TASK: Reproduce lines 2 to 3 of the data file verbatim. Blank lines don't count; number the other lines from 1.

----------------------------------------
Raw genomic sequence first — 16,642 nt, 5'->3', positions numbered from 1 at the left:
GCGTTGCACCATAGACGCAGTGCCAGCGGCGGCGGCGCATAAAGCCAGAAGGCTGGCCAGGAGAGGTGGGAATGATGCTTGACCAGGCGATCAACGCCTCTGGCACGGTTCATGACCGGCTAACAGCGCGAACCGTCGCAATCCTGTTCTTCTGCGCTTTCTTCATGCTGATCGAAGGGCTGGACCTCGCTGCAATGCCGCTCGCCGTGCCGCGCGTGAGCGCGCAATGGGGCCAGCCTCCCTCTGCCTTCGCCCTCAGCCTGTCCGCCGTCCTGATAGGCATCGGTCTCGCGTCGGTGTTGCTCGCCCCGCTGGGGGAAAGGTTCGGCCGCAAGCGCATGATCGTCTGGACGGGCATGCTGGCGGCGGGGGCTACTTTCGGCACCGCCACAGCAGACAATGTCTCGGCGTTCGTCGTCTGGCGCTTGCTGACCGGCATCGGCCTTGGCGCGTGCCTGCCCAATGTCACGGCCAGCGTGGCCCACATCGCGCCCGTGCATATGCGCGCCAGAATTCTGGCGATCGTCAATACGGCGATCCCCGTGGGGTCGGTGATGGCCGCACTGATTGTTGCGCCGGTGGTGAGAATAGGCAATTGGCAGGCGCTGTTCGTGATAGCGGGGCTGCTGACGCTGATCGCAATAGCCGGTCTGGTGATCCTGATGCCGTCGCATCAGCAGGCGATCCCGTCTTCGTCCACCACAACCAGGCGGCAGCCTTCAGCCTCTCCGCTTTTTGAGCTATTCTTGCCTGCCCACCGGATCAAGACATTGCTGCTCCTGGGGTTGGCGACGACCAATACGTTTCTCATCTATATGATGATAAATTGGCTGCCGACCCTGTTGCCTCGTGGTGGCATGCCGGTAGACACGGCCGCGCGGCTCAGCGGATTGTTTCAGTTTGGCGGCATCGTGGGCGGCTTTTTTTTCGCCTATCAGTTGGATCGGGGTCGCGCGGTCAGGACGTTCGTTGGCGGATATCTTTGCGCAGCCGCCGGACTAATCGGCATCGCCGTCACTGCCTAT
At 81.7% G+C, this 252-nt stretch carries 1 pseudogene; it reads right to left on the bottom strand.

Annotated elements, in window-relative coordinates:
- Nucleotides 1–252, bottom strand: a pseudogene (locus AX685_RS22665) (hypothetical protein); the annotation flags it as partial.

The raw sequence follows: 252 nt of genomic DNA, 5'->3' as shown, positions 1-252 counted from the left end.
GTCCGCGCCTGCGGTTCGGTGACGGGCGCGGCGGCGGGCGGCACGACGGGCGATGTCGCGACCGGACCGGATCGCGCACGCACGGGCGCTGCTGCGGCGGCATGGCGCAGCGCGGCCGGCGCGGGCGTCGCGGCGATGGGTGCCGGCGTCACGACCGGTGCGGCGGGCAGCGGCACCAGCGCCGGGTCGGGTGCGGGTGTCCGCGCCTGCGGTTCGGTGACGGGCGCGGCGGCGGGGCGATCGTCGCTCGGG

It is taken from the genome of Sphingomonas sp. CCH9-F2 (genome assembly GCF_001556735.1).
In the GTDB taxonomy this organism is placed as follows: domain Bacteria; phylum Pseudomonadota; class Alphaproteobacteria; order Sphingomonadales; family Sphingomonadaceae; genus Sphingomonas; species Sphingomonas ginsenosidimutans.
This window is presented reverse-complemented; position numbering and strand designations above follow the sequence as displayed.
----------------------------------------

GCGTTGCACCATAGACGCAGTGCCAGCGGCGGCGGCGCATAAAGCCAGAAGGCTGGCCAGGAGAGGTGGGAATGATGCTTGACCAGGCGATCAACGCCTCTGGCACGGTTCATGACCGGCTAACAGCGCGAACCGTCGCAATCCTGTTCTTCTGCGCTTTCTTCATGCTGATCGAAGGGCTGGACCTCGCTGCAATGCCGCTCGCCGTGCCGCGCGTGAGCGCGCAATGGGGCCAGCCTCCCTCTGCCTTCGCCCTCAGCCTGTCCGCCGTCCTGATAGGCATCGGTCTCGCGTCGGTGTTGCTCGCCCCGCTGGGGGAAAGGTTCGGCCGCAAGCGCATGATCGTCTGGACGGGCATGCTGGCGGCGGGGGCTACTTTCGGCACCGCCACAGCAGACAATGTCTCGGCGTTCGTCGTCTGGCGCTTGCTGACCGGCATCGGCCTTGGCGCGTGCCTGCCCAATGTCACGGCCAGCGTGGCCCACATCGCGCCCGTGCATATGCGCGCCAGAATTCTGGCGATCGTCAATACGGCGATCCCCGTGGGGTCGGTGATGGCCGCACTGATTGTTGCGCCGGTGGTGAGAATAGGCAATTGGCAGGCGCTGTTCGTGATAGCGGGGCTGCTGACGCTGATCGCAATAGCCGGTCTGGTGATCCTGATGCCGTCGCATCAGCAGGCGATCCCGTCTTCGTCCACCACAACCAGGCGGCAGCCTTCAGCCTCTCCGCTTTTTGAGCTATTCTTGCCTGCCCACCGGATCAAGACATTGCTGCTCCTGGGGTTGGCGACGACCAATACGTTTCTCATCTATATGATGATAAATTGGCTGCCGACCCTGTTGCCTCGTGGTGGCATGCCGGTAGACACGGCCGCGCGGCTCAGCGGATTGTTTCAGTTTGGCGGCATCGTGGGCGGCTTTTTTTTCGCCTATCAGTTGGATCGGGGTCGCGCGGTCAGGACGTTCGTTGGCGGATATCTTTGCGCAGCCGCCGGACTAATCGGCATCGCCGTCACTGCCTAT
At 81.7% G+C, this 252-nt stretch carries 1 pseudogene; it reads right to left on the bottom strand.